• PUBLIC WI-FI: Citizens can now access public, secure Wi-Fi while parked in the Montgomery County Job Center north lot, which allows citizens to apply for unemployment benefits and other public assistance programs. The Job Center is at 1111 W. Edwin C. Moses Blvd. Select the JFS Public Wi-Fi option in settings. No password needed. Access extends out about 10 spaces in each row in front of the red, orange or blue doors.
  • ASYMPTOMATIC PEOPLE: Michael Dohn, M.D., PHDMC medical director, said he is worried about clerks at convenience stores who are being exposed to hundreds of people who may be asymptomatic. Clerks and sales force workers are being put at risk by people who don’t wear masks, he said, because nobody knows how many asymptomatic individuals there are walking around.

President Trump offered comments Thursday afternoon on the federal response to the coronavirus pandemic.

Here are the highlights:

  • COVID-19 ‘NOT MANMADE’: Trump said he didn’t see the Office of National Intelligence report, made public Friday, that concluded the coronavirus is “not manmade.” He wanted to know who wrote the findings. According to national reports, U.S. intelligence agencies concluded the new coronavirus was “not manmade or genetically modified” but said they are still examining whether the origins of the pandemic trace to contact with infected animals or an accident at a Chinese lab. The statement from the Office of the Director of National Intelligence, the clearinghouse for the web of U.S. spy agencies, comes as Trump and his allies have touted the as-yet-unproven theory that an infectious disease lab in Wuhan, the epicenter of the Chinese outbreak, was the source of the global pandemic that has killed more than 220,000 people worldwide.
  • FLAGS AT HALF-STAFF: President Trump said he “wouldn’t mind” having flags lowered to half-staff to signify national mourning for COVID-19 victims.

LATEST STATE DATA: As of Thursday afternoon, there are 18,027 cases in the state, 975 deaths, and 3,533 hospitalizations, according to the Ohio Department of Health.

Ohio has an estimated population of approximately 11.7 million, census records show.

The state’s long-term care facilities have seen 17 percent of the total cases in Ohio.

Of the state’s positive cases, 22% are from Ohio’s prisons. At those prisons, there has been an increase in testing.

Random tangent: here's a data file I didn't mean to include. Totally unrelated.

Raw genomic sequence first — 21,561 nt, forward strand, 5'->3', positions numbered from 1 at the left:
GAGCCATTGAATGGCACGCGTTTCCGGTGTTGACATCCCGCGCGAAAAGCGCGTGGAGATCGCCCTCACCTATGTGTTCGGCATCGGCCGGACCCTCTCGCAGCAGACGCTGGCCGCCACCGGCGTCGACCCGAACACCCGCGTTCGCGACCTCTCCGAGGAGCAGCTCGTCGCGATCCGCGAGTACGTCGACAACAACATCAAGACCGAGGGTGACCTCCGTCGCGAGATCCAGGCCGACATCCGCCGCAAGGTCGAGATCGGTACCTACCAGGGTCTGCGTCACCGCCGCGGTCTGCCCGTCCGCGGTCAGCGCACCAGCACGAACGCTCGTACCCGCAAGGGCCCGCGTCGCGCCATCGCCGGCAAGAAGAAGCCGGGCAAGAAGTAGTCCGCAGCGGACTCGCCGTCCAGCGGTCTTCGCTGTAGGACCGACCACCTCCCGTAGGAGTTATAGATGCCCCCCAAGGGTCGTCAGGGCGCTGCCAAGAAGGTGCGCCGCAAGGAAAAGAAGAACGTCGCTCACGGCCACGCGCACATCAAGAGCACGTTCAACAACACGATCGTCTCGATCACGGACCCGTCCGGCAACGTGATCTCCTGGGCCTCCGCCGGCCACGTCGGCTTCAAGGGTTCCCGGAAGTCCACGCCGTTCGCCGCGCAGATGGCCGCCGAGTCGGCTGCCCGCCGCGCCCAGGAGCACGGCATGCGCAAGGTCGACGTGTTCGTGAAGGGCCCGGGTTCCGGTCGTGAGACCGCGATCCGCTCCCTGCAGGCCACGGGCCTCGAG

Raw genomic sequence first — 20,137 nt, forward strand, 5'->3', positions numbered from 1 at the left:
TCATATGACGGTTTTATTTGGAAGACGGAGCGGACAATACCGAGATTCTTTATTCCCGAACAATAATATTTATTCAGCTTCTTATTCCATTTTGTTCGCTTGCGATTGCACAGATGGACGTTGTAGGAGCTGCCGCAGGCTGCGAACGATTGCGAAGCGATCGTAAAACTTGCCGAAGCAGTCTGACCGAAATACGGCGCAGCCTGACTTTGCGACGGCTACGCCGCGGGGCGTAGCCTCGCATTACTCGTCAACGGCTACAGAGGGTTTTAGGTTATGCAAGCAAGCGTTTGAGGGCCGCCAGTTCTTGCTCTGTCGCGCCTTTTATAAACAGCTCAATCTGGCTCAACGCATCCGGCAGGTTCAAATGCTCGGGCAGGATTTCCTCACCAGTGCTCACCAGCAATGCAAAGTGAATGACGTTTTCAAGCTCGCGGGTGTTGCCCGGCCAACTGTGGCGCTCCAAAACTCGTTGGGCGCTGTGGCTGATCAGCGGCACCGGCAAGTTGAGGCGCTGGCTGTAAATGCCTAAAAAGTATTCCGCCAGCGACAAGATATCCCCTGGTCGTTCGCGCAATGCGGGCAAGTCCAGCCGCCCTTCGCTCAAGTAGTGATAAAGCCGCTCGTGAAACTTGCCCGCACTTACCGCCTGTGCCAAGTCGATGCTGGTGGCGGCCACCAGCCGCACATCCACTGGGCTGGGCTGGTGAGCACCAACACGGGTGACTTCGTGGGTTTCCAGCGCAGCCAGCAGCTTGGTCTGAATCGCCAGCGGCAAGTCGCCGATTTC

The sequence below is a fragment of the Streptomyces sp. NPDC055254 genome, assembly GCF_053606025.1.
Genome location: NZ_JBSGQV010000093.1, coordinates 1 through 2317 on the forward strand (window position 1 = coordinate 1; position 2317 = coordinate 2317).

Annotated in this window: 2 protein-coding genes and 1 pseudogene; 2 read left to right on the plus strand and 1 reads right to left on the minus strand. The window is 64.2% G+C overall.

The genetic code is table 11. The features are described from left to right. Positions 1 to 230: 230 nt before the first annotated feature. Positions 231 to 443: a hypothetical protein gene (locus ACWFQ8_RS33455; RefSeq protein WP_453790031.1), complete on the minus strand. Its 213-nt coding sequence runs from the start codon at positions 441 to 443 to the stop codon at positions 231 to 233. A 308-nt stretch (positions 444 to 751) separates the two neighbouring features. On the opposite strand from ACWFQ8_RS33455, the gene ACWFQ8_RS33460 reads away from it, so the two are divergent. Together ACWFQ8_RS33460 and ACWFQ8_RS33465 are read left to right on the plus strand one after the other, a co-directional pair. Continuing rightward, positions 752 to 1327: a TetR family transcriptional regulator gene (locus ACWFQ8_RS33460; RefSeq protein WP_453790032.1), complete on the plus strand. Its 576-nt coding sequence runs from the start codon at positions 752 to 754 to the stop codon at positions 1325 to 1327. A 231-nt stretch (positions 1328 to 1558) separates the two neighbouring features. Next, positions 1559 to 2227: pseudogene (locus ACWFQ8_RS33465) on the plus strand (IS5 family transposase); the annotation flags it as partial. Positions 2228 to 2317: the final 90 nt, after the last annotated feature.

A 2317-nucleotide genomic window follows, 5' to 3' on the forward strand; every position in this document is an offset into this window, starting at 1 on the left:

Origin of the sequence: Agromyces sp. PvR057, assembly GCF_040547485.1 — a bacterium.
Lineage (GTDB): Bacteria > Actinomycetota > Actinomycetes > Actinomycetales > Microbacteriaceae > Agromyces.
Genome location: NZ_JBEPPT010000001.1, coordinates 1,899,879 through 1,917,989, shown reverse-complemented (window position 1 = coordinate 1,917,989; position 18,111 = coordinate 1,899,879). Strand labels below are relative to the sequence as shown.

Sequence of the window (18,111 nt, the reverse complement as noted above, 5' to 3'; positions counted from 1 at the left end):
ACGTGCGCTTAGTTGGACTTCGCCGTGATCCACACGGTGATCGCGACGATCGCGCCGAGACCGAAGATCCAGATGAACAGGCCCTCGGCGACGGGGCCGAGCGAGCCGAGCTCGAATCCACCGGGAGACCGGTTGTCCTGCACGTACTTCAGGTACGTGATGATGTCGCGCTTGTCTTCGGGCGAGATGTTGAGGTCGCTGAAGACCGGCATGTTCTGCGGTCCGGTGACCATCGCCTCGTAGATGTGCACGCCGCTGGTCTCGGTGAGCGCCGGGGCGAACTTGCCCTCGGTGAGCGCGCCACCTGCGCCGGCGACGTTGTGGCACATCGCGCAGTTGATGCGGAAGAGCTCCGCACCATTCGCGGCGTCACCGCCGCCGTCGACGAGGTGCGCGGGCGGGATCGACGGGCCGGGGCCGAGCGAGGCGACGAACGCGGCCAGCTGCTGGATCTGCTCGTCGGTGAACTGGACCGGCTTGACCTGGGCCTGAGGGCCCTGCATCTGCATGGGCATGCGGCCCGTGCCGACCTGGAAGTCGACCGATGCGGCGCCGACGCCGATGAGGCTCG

There have been 133,248 people tested for coronavirus in Ohio. In the state, 2,880 cases are health care workers, which is 16 percent of the cases.

It is important to note the number of confirmed cases is not a true reflection of actual cases in the state because of the limited amount of testing available. The hope is that the number of cases will be more accurate because of the expansion of the testing standards.

The state remains under an extended stay-at-home order until Friday.

Things you need to know, today:

  • MASK RULES FOR CUSTOMERS: Customers at an Ohio business should wear a face covering, out of respect to protect others.
  • MASK RULES FOR WORKERS: Employees are required to wear them when on the job. Exceptions for employers and employees include when an employee is prohibited by a law or regulation from wearing one while on the job; when wearing one on the job is against documented industry best practices; when is not advisable for health purposes; when it is a violation of a company’s safety policies; when a worker is sitting alone in an enclosed workspace; and when there is a practical reason a worker cannot wear one.
  • COMMENCEMENT: Social distancing must be of the utmost importance when planning commencement events, DeWine said. The Ohio Department of Health and Ohio Department of Education are recommending virtual graduation ceremonies as the preferred way to handle the event. They also recommend a drive-thru style graduation or a ceremony involving 10 or less people at a time.
  • GRADUATION CELEBRATIONS: State guidelines call for no more than 10 people at any graduation parties planned by families, the governor said.
  • TAX FILERS WITH CHILDREN: Social Security recipients who have eligible children need to file with the IRS by Tuesday, May 5, to receive the additional $500 per child payment via the CARE Act.

Other things you need to know today: